The maker of the TGV begins initial deliveries of the next-generation superfast train, the AGV, in 2010. Far more energy efficient than its forebear, the AGV is a miracle of engineering, capable of speeds of 225 miles per hour. It promises to dominate the rapidly expanding European market for high-speed rail, which is intended to replace short-haul flights and their hefty carbon footprints. Top 50: No. 45
No company has changed America's relationship with driving more than Zipcar, which was founded by urban-planning geeks aiming to reduce carbon emissions. By providing urbanites with access to cars, the company has made city living more attractive to people who would otherwise own them. And cities are the best tool we have to trim per capita greenhouse-gas emissions; residents have far smaller carbon footprints than suburbanites. Zipcar is also partnering with Zimride to promote ride sharing. The company announced its first quarterly profit in June 2009 and plans an IPO in 2010.
3. STX Europe
The Oslo-based shipbuilder built the giant that is the Oasis of the Seas. Say what you will about the aesthetics of the thing, the mega-cruise-ship is a feat of engineering and innovation. STX is also building icebreakers, which will be needed for the Northwest Passage through the Arctic.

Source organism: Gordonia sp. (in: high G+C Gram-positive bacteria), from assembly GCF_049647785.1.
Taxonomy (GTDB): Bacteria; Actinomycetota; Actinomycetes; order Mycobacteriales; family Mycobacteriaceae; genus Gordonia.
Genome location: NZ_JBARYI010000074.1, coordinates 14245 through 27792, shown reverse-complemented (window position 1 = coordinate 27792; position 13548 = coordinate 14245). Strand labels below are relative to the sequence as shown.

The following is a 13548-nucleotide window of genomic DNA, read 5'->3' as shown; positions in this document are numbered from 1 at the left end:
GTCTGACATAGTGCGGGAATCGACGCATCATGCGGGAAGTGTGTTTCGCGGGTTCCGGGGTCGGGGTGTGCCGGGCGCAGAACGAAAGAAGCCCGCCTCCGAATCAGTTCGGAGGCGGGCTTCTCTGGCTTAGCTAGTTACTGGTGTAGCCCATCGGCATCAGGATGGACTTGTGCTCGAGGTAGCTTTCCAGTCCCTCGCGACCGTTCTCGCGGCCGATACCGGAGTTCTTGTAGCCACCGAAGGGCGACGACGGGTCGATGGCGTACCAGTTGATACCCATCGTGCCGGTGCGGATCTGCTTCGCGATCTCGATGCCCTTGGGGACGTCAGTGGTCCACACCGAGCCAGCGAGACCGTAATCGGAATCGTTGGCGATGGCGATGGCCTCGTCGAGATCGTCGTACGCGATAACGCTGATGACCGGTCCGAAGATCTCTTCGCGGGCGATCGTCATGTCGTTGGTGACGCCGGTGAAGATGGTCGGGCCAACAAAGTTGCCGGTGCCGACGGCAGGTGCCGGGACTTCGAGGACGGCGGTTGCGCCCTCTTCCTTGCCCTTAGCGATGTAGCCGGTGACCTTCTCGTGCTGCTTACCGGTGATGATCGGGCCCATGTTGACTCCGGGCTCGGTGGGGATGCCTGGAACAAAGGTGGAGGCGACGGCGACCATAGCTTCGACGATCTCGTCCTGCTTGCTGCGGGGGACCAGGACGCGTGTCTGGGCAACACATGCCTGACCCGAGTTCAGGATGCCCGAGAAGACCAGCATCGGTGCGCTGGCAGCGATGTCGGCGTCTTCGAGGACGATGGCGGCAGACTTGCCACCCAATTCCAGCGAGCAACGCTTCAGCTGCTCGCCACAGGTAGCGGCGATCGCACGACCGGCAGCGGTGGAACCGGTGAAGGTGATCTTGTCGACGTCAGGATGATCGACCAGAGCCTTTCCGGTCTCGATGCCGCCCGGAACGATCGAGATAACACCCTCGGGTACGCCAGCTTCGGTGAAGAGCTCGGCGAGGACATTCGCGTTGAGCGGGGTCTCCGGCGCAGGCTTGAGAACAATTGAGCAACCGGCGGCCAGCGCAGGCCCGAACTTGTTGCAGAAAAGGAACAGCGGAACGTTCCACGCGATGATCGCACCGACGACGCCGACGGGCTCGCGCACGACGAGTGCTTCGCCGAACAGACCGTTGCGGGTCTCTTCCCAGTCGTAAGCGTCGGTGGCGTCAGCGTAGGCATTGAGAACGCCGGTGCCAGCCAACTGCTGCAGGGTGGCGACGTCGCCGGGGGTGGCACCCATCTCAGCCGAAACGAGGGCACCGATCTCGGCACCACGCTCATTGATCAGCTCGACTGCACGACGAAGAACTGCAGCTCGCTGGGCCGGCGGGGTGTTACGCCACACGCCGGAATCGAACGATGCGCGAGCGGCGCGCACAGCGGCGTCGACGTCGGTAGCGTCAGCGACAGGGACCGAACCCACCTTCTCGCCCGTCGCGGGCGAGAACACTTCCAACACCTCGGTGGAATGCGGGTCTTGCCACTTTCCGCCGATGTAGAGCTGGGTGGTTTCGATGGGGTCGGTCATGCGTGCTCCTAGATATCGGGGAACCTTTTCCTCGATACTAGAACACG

The industrial conglomerate has a head start on the next big thing in air-traffic control: GPS-enabled flight. SmartPath, the all-digital GPS landing system from Honeywell's aerospace arm, is the only such ground-based system, and the potential market is huge. The technology promises to reduce congestion and save airlines billions of dollars.
Known for its trains, propeller planes, and small jets for companies and regional airlines, Bombardier has won a huge contract for China's massive high-speed-rail expansion. The company is also challenging Boeing and Airbus with its new C-series of larger single-aisle jets, scheduled for delivery in 2013.
The lithium-ion ferrous phosphate battery that the Chinese company has developed for its E6 all-electric sedan has three major advantages over standard lithium-ion batteries: it costs half as much, lasts longer, and uses a nontoxic fluid. BYD plans to bring the E6 to market this year. Top 50: No.16
The German conglomerate's Siemens Mobility unit leads the light-rail expansion in the U.S., with the bulk of the business in Sacramento, Salt Lake, and Denver, among others. Munich recently awarded the company a major contract for an innovative new parking-space management system. And it is introducing the greenest-ever traffic-light technology, which use as much as 90% less power than standard lights.
The computer giant has quietly become a dominant force in developing technology for smart traffic management and congestion pricing, two issues that will be key to any workable city plan that's both green and scalable. Its tests in Stockholm were key in getting the city designated as the European Green Capital for 2010. Top 50 No. 18
9. ITA Software
Whether you book airline tickets online through, say, Continental Airlines or Kayak, United or Orbitz, chances are good that you'll be using ITA software. The company is behind 65% of online airline bookings.
10. Fisker Automotive
Last October, the maker of the high-style-and high-priced-Karma plug-in hybrid sports car announced that it would acquire and retool a closed GM plant in Delaware to produce the Nina, a family-sized electric car, using a $528.7 million loan from the Department of Energy. The Nina is expected to cost about half as much as the $80,000-plus Karma. http://www.fastcompany.com/tag/fisker-nina